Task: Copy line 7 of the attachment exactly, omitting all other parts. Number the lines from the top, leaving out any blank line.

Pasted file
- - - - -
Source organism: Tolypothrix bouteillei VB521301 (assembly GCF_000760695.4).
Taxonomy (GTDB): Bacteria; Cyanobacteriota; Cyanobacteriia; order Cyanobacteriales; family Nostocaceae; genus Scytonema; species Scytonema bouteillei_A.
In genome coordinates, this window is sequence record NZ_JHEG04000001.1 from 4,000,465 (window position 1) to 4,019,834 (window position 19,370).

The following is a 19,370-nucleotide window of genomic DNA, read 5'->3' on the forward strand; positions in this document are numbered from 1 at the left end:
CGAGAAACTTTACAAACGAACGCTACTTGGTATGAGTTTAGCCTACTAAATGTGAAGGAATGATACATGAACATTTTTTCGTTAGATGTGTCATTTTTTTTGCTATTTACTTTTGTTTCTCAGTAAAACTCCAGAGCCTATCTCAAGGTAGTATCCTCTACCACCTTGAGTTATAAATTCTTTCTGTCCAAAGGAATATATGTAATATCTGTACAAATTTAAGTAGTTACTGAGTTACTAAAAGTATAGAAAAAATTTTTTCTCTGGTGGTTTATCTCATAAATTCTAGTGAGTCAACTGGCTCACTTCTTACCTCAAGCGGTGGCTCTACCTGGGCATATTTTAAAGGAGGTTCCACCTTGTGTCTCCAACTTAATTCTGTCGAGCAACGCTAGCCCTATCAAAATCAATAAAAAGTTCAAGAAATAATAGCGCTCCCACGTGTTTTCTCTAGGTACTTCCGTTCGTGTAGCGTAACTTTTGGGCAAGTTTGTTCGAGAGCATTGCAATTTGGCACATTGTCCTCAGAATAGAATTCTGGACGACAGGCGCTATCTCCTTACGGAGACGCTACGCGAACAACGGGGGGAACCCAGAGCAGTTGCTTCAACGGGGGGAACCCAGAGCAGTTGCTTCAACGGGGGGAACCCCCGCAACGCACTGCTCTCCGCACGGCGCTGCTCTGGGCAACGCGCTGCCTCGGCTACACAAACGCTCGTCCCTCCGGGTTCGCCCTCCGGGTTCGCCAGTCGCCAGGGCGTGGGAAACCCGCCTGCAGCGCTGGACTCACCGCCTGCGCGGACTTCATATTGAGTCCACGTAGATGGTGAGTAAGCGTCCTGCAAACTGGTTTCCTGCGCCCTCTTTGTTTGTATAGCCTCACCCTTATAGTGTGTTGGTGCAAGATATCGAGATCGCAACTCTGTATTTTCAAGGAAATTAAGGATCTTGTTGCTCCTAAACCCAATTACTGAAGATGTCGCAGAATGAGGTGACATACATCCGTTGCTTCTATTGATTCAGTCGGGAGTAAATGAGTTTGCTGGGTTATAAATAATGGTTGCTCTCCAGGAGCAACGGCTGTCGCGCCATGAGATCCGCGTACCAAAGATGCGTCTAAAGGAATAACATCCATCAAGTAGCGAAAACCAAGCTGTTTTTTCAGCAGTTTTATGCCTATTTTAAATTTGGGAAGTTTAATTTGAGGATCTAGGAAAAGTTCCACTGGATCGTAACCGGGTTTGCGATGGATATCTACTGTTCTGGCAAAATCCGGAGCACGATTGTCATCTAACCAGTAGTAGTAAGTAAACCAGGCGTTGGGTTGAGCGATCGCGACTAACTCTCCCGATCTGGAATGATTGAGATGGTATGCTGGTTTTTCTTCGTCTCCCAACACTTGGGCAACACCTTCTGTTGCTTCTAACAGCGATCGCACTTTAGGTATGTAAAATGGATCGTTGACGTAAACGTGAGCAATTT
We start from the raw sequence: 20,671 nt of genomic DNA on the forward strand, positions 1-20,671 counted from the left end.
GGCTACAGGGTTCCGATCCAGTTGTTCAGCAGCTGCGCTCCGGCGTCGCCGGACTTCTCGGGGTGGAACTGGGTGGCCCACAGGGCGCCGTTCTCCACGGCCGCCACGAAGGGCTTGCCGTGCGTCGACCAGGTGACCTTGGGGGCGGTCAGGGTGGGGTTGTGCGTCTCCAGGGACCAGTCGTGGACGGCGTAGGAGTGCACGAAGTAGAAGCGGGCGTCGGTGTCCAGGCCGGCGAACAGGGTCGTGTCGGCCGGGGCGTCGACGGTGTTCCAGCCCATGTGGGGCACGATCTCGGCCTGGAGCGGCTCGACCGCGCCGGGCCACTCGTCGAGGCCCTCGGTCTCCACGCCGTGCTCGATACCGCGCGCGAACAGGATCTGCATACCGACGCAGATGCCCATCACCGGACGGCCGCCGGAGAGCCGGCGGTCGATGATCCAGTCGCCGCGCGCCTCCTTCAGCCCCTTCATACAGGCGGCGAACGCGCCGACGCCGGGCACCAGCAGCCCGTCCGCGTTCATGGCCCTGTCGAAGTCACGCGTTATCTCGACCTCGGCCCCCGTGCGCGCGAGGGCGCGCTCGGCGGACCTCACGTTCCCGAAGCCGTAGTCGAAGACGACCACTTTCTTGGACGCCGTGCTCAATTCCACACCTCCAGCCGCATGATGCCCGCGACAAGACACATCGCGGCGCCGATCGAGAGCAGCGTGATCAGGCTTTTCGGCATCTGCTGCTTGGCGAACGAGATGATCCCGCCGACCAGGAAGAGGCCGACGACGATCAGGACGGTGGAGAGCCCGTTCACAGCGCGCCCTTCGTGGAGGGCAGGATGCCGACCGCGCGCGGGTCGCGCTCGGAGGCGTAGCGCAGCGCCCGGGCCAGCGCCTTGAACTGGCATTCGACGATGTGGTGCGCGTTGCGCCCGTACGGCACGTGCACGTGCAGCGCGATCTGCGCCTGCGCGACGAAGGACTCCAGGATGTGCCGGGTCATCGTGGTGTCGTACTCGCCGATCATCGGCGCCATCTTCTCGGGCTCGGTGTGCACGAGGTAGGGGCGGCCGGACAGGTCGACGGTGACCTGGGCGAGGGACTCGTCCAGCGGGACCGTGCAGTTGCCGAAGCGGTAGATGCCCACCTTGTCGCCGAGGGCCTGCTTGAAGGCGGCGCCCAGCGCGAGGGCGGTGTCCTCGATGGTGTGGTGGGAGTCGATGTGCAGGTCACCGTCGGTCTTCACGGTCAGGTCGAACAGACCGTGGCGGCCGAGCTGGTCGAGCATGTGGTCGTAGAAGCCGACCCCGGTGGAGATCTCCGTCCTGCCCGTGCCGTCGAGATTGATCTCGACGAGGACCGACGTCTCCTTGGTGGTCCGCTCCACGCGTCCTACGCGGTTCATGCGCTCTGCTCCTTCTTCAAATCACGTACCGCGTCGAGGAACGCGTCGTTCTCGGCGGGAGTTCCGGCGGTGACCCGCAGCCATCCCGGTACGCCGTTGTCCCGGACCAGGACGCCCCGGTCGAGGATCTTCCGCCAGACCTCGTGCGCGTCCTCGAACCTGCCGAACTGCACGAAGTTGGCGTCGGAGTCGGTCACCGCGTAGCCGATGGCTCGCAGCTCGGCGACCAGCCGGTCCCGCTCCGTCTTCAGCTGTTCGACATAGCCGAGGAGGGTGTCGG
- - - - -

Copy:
GGCTACAGGGTTCCGATCCAGTTGTTCAGCAGCTGCGCTCCGGCGTCGCCGGACTTCTCGGGGTGGAACTGGGTGGCCCACAGGGCGCCGTTCTCCACGGCCGCCACGAAGGGCTTGCCGTGCGTCGACCAGGTGACCTTGGGGGCGGTCAGGGTGGGGTTGTGCGTCTCCAGGGACCAGTCGTGGACGGCGTAGGAGTGCACGAAGTAGAAGCGGGCGTCGGTGTCCAGGCCGGCGAACAGGGTCGTGTCGGCCGGGGCGTCGACGGTGTTCCAGCCCATGTGGGGCACGATCTCGGCCTGGAGCGGCTCGACCGCGCCGGGCCACTCGTCGAGGCCCTCGGTCTCCACGCCGTGCTCGATACCGCGCGCGAACAGGATCTGCATACCGACGCAGATGCCCATCACCGGACGGCCGCCGGAGAGCCGGCGGTCGATGATCCAGTCGCCGCGCGCCTCCTTCAGCCCCTTCATACAGGCGGCGAACGCGCCGACGCCGGGCACCAGCAGCCCGTCCGCGTTCATGGCCCTGTCGAAGTCACGCGTTATCTCGACCTCGGCCCCCGTGCGCGCGAGGGCGCGCTCGGCGGACCTCACGTTCCCGAAGCCGTAGTCGAAGACGACCACTTTCTTGGACGCCGTGCTCAATTCCACACCTCCAGCCGCATGATGCCCGCGACAAGACACATCGCGGCGCCGATCGAGAGCAGCGTGATCAGGCTTTTCGGCATCTGCTGCTTGGCGAACGAGATGATCCCGCCGACCAGGAAGAGGCCGACGACGATCAGGACGGTGGAGAGCCCGTTCACAGCGCGCCCTTCGTGGAGGGCAGGATGCCGACCGCGCGCGGGTCGCGCTCGGAGGCGTAGCGCAGCGCCCGGGCCAGCGCCTTGAACTGGCATTCGACGATGTGGTGCGCGTTGCGCCCGTACGGCACGTGCACGTGCAGCGCGATCTGCGCCTGCGCGACGAAGGACTCCAGGATGTGCCGGGTCATCGTGGTGTCGTACTCGCCGATCATCGGCGCCATCTTCTCGGGCTCGGTGTGCACGAGGTAGGGGCGGCCGGACAGGTCGACGGTGACCTGGGCGAGGGACTCGTCCAGCGGGACCGTGCAGTTGCCGAAGCGGTAGATGCCCACCTTGTCGCCGAGGGCCTGCTTGAAGGCGGCGCCCAGCGCGAGGGCGGTGTCCTCGATGGTGTGGTGGGAGTCGATGTGCAGGTCACCGTCGGTCTTCACGGTCAGGTCGAACAGACCGTGGCGGCCGAGCTGGTCGAGCATGTGGTCGTAGAAGCCGACCCCGGTGGAGATCTCCGTCCTGCCCGTGCCGTCGAGATTGATCTCGACGAGGACCGACGTCTCCTTGGTGGTCCGCTCCACGCGTCCTACGCGGTTCATGCGCTCTGCTCCTTCTTCAAATCACGTACCGCGTCGAGGAACGCGTCGTTCTCGGCGGGAGTTCCGGCGGTGACCCGCAGCCATCCCGGTACGCCGTTGTCCCGGACCAGGACGCCCCGGTCGAGGATCTTCCGCCAGACCTCGTGCGCGTCCTCGAACCTGCCGAACTGCACGAAGTTGGCGTCGGAGTCGGTCACCGCGTAGCCGATGGCTCGCAGCTCGGCGACCAGCCGGTCCCGCTCCGTCTTCAGCTGTTCGACATAGCCGAGGAGGGTGTCGG